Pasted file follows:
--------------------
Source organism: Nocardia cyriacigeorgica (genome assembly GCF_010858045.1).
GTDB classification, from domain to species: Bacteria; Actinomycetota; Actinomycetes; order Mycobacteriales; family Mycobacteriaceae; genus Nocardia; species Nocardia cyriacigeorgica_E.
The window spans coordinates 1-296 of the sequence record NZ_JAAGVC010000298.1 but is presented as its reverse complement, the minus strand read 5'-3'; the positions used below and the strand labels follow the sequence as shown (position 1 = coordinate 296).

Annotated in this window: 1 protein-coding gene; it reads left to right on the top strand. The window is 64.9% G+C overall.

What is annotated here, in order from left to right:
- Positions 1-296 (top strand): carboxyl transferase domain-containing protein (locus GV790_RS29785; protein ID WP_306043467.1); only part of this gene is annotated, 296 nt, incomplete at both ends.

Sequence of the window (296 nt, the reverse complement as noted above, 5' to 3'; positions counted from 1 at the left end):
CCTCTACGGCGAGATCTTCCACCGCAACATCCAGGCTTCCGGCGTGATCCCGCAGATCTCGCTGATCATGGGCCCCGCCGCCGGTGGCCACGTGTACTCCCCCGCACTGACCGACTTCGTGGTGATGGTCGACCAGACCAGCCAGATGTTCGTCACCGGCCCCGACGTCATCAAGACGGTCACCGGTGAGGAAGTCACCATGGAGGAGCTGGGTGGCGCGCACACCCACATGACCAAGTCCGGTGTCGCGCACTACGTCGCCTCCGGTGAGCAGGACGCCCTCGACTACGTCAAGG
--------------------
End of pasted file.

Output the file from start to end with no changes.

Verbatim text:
Source organism: Nocardia cyriacigeorgica (genome assembly GCF_010858045.1).
GTDB classification, from domain to species: Bacteria; Actinomycetota; Actinomycetes; order Mycobacteriales; family Mycobacteriaceae; genus Nocardia; species Nocardia cyriacigeorgica_E.
The window spans coordinates 1-296 of the sequence record NZ_JAAGVC010000298.1 but is presented as its reverse complement, the minus strand read 5'-3'; the positions used below and the strand labels follow the sequence as shown (position 1 = coordinate 296).

Annotated in this window: 1 protein-coding gene; it reads left to right on the top strand. The window is 64.9% G+C overall.

What is annotated here, in order from left to right:
- Positions 1-296 (top strand): carboxyl transferase domain-containing protein (locus GV790_RS29785; protein ID WP_306043467.1); only part of this gene is annotated, 296 nt, incomplete at both ends.

Sequence of the window (296 nt, the reverse complement as noted above, 5' to 3'; positions counted from 1 at the left end):
CCTCTACGGCGAGATCTTCCACCGCAACATCCAGGCTTCCGGCGTGATCCCGCAGATCTCGCTGATCATGGGCCCCGCCGCCGGTGGCCACGTGTACTCCCCCGCACTGACCGACTTCGTGGTGATGGTCGACCAGACCAGCCAGATGTTCGTCACCGGCCCCGACGTCATCAAGACGGTCACCGGTGAGGAAGTCACCATGGAGGAGCTGGGTGGCGCGCACACCCACATGACCAAGTCCGGTGTCGCGCACTACGTCGCCTCCGGTGAGCAGGACGCCCTCGACTACGTCAAGG